Meet Your Lotta Living Hosts and Hostesses!

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Futura Girl
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Meet Your Lotta Living Hosts and Hostesses!

Postby Futura Girl » Wed Nov 09, 2005 5:42 pm

Last edited by Futura Girl on Fri Jul 27, 2007 2:31 pm, edited 7 times in total.

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synthetic space
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Re: Meet Your Lotta Living Hosts! etc...

Postby synthetic space » Wed Nov 09, 2005 6:08 pm


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Futura Girl
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Postby Futura Girl » Wed Nov 09, 2005 6:08 pm


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Postby Futura Girl » Wed Nov 09, 2005 6:14 pm


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LAOperaMan
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Postby LAOperaMan » Thu Nov 10, 2005 1:20 am

Greetings my Lotta Living subjects, it is I, Opera Man of Los Angeles! I am your source for all things musical and artsy, especially in the world of Opera!

For those of you who don't already know, my name is Greg Iriart, and I live in North Hollywood in a wonderful 1940's Moderne cottage. Although I live in the great San Fernando Valley, my interests lie downtown at the Music Centre. If I wasn't such a poor music school drop out, I would have season tickets for The LA Opera, the LA Philharmonic, the LA Master Chorale, and the Da Camera Society of Los Angeles. BUT, alas, I do not! Prior to moving to LA I was a vocal performance major at Chapman University in Orange.

Aside from being a total and unabashed music nerd, I am also a major advocate for historical preservation! I have been an active member of the Los Angeles Conservancy since 1999, being a member of the historic theatres committee since 2000 and the mod-com since 2004. I love driving around our great city and admiring the great architectural resources that we have at out beck and call. I love the way our city has ran with the punches of the 20th century, and emerged victorious in spite of its numerous conflicts (fires, floods, earthquakes, riots, the formation of Beverly Hills and West Hollywood as official cities, the automobile, the Hilton sisters etc…)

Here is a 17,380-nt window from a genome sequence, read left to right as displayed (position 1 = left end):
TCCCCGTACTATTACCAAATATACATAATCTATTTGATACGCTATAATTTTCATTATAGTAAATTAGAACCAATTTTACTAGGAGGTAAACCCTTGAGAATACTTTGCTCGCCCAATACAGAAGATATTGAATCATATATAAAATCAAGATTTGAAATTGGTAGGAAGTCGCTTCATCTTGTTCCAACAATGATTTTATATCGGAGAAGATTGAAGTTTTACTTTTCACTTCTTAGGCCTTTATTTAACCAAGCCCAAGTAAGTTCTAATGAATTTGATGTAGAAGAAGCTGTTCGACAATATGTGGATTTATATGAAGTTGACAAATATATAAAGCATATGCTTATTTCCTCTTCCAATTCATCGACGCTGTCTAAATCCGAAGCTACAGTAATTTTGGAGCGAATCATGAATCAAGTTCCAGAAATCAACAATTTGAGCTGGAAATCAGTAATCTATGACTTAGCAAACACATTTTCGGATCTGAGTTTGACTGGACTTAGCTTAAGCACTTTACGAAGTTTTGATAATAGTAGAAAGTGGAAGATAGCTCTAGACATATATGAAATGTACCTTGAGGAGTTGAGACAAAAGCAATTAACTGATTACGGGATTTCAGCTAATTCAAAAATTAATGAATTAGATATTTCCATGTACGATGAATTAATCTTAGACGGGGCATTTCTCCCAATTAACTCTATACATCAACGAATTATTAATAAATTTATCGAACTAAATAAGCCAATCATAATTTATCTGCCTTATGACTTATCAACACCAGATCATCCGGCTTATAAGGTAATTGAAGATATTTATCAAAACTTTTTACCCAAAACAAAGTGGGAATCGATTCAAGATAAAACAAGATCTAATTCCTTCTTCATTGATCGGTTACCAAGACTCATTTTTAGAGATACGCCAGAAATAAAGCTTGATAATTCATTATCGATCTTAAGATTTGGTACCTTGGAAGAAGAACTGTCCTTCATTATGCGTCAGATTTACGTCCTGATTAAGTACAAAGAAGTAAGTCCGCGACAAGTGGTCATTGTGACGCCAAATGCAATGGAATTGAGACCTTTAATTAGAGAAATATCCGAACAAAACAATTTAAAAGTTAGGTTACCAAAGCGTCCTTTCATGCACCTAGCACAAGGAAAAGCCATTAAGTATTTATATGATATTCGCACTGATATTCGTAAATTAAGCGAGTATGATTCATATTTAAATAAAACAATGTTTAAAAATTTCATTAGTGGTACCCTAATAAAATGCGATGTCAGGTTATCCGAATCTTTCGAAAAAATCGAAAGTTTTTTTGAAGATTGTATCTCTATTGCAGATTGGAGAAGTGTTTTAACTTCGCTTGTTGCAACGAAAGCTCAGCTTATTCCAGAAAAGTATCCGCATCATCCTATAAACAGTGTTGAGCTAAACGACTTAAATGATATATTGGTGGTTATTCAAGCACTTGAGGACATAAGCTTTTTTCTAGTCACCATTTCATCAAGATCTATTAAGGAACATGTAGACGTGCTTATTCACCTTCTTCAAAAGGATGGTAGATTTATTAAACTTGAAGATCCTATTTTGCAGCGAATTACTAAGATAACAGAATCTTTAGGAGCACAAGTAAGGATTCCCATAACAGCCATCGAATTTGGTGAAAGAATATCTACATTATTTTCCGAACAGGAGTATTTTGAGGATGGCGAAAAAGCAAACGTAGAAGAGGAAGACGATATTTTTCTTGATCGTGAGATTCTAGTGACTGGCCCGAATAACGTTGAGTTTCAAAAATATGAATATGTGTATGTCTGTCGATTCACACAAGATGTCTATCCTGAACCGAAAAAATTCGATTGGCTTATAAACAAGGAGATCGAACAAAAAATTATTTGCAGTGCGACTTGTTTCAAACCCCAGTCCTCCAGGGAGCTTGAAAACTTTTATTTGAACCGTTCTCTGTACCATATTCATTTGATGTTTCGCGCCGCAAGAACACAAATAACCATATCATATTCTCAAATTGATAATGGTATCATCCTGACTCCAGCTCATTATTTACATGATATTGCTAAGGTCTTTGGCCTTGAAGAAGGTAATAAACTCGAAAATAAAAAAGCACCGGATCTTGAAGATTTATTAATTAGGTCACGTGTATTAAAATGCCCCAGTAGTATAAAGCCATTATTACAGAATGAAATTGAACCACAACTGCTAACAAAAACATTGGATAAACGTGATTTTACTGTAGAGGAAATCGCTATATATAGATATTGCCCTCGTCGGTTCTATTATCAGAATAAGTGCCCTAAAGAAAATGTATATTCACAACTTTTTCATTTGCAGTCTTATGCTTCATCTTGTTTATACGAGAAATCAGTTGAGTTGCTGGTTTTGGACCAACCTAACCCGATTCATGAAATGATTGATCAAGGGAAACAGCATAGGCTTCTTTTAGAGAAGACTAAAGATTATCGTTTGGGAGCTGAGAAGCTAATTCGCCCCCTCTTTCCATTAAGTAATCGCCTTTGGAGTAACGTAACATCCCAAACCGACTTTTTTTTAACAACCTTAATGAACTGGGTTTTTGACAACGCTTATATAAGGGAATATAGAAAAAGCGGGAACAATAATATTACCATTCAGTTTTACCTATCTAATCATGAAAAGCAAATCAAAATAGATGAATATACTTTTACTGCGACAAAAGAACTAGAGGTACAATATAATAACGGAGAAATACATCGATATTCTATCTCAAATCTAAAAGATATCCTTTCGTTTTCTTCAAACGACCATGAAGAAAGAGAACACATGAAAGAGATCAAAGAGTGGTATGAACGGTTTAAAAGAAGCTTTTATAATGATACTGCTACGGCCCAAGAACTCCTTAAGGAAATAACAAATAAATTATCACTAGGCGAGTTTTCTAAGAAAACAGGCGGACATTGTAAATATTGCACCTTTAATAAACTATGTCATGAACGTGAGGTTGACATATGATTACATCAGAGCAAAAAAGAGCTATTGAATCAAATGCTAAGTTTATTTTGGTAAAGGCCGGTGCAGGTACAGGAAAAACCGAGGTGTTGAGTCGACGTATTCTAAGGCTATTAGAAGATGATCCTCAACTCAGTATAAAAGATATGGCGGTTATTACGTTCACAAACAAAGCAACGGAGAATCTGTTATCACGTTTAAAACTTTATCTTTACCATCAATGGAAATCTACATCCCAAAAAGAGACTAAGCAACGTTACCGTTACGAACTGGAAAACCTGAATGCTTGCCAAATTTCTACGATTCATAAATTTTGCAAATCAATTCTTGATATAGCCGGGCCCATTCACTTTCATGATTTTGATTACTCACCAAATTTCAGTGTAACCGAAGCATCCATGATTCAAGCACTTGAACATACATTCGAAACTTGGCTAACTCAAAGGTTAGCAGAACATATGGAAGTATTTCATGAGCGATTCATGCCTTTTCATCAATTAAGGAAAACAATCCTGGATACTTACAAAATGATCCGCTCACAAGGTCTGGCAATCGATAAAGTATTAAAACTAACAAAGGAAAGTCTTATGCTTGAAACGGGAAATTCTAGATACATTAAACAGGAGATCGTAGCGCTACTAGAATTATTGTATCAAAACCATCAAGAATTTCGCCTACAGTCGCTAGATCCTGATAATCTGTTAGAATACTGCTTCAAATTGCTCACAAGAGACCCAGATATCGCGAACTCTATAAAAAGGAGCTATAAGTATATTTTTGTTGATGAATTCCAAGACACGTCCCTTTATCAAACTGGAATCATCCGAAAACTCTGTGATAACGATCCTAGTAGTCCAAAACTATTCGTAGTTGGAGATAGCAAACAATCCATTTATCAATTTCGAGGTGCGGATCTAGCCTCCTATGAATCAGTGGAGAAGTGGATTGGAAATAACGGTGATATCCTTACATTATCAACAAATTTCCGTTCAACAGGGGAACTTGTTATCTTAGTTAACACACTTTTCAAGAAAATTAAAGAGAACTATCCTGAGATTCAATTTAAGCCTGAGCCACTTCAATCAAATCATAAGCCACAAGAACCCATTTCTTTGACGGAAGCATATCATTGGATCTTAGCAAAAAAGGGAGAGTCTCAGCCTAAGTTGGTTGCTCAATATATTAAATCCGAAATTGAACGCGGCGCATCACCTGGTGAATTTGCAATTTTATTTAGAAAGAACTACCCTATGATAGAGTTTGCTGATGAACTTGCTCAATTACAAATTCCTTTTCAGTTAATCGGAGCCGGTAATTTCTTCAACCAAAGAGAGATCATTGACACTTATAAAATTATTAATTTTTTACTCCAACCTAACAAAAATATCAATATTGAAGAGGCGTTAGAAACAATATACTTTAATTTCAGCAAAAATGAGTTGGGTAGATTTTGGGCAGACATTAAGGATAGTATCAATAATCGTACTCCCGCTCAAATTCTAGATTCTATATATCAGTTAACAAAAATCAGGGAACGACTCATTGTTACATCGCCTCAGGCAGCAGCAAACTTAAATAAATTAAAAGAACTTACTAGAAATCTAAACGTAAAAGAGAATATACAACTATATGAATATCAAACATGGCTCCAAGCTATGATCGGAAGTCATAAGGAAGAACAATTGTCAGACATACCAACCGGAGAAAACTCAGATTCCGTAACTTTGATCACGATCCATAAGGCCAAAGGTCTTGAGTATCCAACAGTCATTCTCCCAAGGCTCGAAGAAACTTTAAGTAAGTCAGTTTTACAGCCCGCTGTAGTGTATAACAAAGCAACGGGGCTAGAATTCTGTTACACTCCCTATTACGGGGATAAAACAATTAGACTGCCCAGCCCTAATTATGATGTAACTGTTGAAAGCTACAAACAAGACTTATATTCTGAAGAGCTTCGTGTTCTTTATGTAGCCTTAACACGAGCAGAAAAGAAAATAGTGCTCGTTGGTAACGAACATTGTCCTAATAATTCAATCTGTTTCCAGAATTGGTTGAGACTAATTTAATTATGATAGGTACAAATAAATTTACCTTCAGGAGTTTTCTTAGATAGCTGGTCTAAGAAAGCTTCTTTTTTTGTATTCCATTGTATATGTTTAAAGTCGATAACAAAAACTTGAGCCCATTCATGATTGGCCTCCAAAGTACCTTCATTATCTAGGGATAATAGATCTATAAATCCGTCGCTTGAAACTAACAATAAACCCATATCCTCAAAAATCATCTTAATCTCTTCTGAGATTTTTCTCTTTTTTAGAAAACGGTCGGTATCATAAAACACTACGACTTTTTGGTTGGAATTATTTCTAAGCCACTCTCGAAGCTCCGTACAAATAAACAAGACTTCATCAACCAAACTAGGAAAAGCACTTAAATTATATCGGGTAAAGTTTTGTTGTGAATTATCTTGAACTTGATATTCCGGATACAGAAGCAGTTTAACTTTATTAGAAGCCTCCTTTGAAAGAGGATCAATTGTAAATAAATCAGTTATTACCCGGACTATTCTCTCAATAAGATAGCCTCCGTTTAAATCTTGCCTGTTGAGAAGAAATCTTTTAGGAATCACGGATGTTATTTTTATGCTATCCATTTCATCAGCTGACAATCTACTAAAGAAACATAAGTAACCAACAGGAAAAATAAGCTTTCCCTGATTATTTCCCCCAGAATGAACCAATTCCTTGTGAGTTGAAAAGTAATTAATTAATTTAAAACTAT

:cheers:
See yall at happy hour!

Greg
Watch less Television (save for the Food Network and PBS), go to more art museums, listen to NPR, attend more Theatre and Opera, and you will be a better person!!!!!!!
DO IT NOW!!!!!!

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Matt Deckard
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Postby Matt Deckard » Mon Nov 14, 2005 3:06 pm

Hello!

Image
Looking for my Emma Peel.

END OF LINE.
www.mattdeckard.com

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I_LUV_POWER!!!!
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Re: Meet Your Lotta Living Hosts! etc...

Postby I_LUV_POWER!!!! » Mon Nov 14, 2005 5:38 pm


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Joe
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Postby Joe » Tue Nov 15, 2005 10:05 am

In December 2000, I was at PDX getting ready to board a flight to San Diego to attend the Holiday Bowl, which I would cheer on my beloved University of Oregon Ducks in a victory over Texas.

Before boarding the plane for my journey south, I decided to grab the latest issue of Metropolitan Home. Actually, it was my first issue. My wife, Tina, and I had just finished restoring a 1939 cape cod in Salem, Oregon, but were planning to move back to our college town of Eugene. We knew we didn't want another cape cod. Maybe a ranch instead...

While sipping a bourbon and coke on my flight, I flipped the Met Home open and saw a house that was quite different. It was kinda cool. While never really noticing Modern architecture before, this one caught my attention. You see, my wife and I had been doing the '30-'40 retro thing with our last house. But it was a little frustrating. Old furniture and furnishings were quite expensive and difficult to come by. We really didn't know anyone with similar interests to share information.

The house was an award winning restoration by architects Mark and KC Marcinik of an early '70s Eichler in Palo Alto. Glass walls, exposed post and beam ceilings, indoor-outdoor living seemed familiar growing up in the Northwest. It also looked like a relaxing life style. It looked like California. I had always wanted to move to California, but decided not to when I passed on a fund raising job opportunity at UC Berkeley. I had recently changed careers from politics and fund raising to graphic design.

While reading the Eichler article, I quickly identified with the home owners. They were about our age. I quickly noticed the home and furnishing seemed much more livable. I the remember seeing flat roofed, glass walled, post and beam homes in Eugene. When we got home, I did a yahoo searched (no google then) "Eichler" and quickly found Marty Arbunich's Eichler Network. Holy crap. It was like a drug. All of the sudden I looked at the Ikea chair in the corner of my office a little differently, as well as the whole house.

At the time, I was commuting an hour to Eugene for work. We had planned to list our house for sale in the Spring. I quickly found my lunch hours were filled with re-con trips to Eugene's south hills where all the '50s and '60s post and beam homes were. There were hundreds. It became obsessive.

I had just tapped in to ebay and found a book that mentioned Eichler in it. I had to have it. As some obsessions do, I knew I had the have this book at any cost. I wound dropping $300 on it. It was Builders' Homes for Better Living, by someone called Jones & Emmons. Today, this book is ultra rare and the latest price I saw was around $800. I guess it was a good investment.